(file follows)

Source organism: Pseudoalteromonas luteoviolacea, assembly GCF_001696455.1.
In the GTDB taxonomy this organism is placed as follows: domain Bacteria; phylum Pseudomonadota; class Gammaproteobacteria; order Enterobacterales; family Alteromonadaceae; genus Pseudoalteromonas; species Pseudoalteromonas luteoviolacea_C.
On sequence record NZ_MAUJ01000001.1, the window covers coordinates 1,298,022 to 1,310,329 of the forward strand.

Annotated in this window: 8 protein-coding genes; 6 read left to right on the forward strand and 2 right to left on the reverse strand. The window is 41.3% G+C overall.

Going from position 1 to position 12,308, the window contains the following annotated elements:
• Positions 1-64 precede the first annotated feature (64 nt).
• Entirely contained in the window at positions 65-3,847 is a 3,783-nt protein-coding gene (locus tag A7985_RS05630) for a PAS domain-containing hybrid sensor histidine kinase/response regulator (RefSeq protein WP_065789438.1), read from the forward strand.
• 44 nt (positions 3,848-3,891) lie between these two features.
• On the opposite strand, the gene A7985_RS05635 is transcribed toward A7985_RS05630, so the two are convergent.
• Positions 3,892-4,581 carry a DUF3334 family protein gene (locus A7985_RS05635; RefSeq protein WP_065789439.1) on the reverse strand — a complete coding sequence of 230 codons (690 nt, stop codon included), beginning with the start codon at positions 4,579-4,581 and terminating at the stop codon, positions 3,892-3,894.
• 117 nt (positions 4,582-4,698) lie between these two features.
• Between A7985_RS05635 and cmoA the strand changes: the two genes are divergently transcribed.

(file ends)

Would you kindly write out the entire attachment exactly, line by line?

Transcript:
Source organism: Pseudoalteromonas luteoviolacea, assembly GCF_001696455.1.
In the GTDB taxonomy this organism is placed as follows: domain Bacteria; phylum Pseudomonadota; class Gammaproteobacteria; order Enterobacterales; family Alteromonadaceae; genus Pseudoalteromonas; species Pseudoalteromonas luteoviolacea_C.
On sequence record NZ_MAUJ01000001.1, the window covers coordinates 1,298,022 to 1,310,329 of the forward strand.

Annotated in this window: 8 protein-coding genes; 6 read left to right on the forward strand and 2 right to left on the reverse strand. The window is 41.3% G+C overall.

Going from position 1 to position 12,308, the window contains the following annotated elements:
• Positions 1-64 precede the first annotated feature (64 nt).
• Entirely contained in the window at positions 65-3,847 is a 3,783-nt protein-coding gene (locus tag A7985_RS05630) for a PAS domain-containing hybrid sensor histidine kinase/response regulator (RefSeq protein WP_065789438.1), read from the forward strand.
• 44 nt (positions 3,848-3,891) lie between these two features.
• On the opposite strand, the gene A7985_RS05635 is transcribed toward A7985_RS05630, so the two are convergent.
• Positions 3,892-4,581 carry a DUF3334 family protein gene (locus A7985_RS05635; RefSeq protein WP_065789439.1) on the reverse strand — a complete coding sequence of 230 codons (690 nt, stop codon included), beginning with the start codon at positions 4,579-4,581 and terminating at the stop codon, positions 3,892-3,894.
• 117 nt (positions 4,582-4,698) lie between these two features.
• Between A7985_RS05635 and cmoA the strand changes: the two genes are divergently transcribed.